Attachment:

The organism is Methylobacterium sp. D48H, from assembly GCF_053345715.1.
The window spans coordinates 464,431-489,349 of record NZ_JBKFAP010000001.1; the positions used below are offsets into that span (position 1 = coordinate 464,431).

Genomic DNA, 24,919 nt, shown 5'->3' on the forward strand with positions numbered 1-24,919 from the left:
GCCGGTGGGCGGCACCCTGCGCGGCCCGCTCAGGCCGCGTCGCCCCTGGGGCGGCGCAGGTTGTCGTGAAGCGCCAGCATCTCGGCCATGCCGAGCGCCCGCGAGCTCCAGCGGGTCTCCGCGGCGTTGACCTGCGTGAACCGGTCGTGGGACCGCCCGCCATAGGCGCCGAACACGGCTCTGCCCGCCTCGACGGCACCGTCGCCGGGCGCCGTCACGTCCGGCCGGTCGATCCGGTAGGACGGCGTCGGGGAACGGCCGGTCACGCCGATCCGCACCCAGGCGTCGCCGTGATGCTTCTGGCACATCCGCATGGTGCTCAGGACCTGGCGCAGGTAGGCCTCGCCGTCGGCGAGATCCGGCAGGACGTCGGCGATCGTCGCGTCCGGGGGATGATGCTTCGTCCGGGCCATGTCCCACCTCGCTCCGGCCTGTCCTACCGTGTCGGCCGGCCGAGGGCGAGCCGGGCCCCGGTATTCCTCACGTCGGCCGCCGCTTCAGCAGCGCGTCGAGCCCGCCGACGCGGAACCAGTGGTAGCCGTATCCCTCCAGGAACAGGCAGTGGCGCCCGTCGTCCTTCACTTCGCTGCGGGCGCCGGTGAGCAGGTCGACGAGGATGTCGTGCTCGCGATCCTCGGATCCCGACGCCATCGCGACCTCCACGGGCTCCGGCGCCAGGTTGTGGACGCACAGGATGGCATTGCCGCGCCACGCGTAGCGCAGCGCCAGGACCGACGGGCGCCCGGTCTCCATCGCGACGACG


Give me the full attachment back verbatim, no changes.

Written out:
The organism is Methylobacterium sp. D48H, from assembly GCF_053345715.1.
The window spans coordinates 464,431-489,349 of record NZ_JBKFAP010000001.1; the positions used below are offsets into that span (position 1 = coordinate 464,431).

Genomic DNA, 24,919 nt, shown 5'->3' on the forward strand with positions numbered 1-24,919 from the left:
GCCGGTGGGCGGCACCCTGCGCGGCCCGCTCAGGCCGCGTCGCCCCTGGGGCGGCGCAGGTTGTCGTGAAGCGCCAGCATCTCGGCCATGCCGAGCGCCCGCGAGCTCCAGCGGGTCTCCGCGGCGTTGACCTGCGTGAACCGGTCGTGGGACCGCCCGCCATAGGCGCCGAACACGGCTCTGCCCGCCTCGACGGCACCGTCGCCGGGCGCCGTCACGTCCGGCCGGTCGATCCGGTAGGACGGCGTCGGGGAACGGCCGGTCACGCCGATCCGCACCCAGGCGTCGCCGTGATGCTTCTGGCACATCCGCATGGTGCTCAGGACCTGGCGCAGGTAGGCCTCGCCGTCGGCGAGATCCGGCAGGACGTCGGCGATCGTCGCGTCCGGGGGATGATGCTTCGTCCGGGCCATGTCCCACCTCGCTCCGGCCTGTCCTACCGTGTCGGCCGGCCGAGGGCGAGCCGGGCCCCGGTATTCCTCACGTCGGCCGCCGCTTCAGCAGCGCGTCGAGCCCGCCGACGCGGAACCAGTGGTAGCCGTATCCCTCCAGGAACAGGCAGTGGCGCCCGTCGTCCTTCACTTCGCTGCGGGCGCCGGTGAGCAGGTCGACGAGGATGTCGTGCTCGCGATCCTCGGATCCCGACGCCATCGCGACCTCCACGGGCTCCGGCGCCAGGTTGTGGACGCACAGGATGGCATTGCCGCGCCACGCGTAGCGCAGCGCCAGGACCGACGGGCGCCCGGTCTCCATCGCGACGACG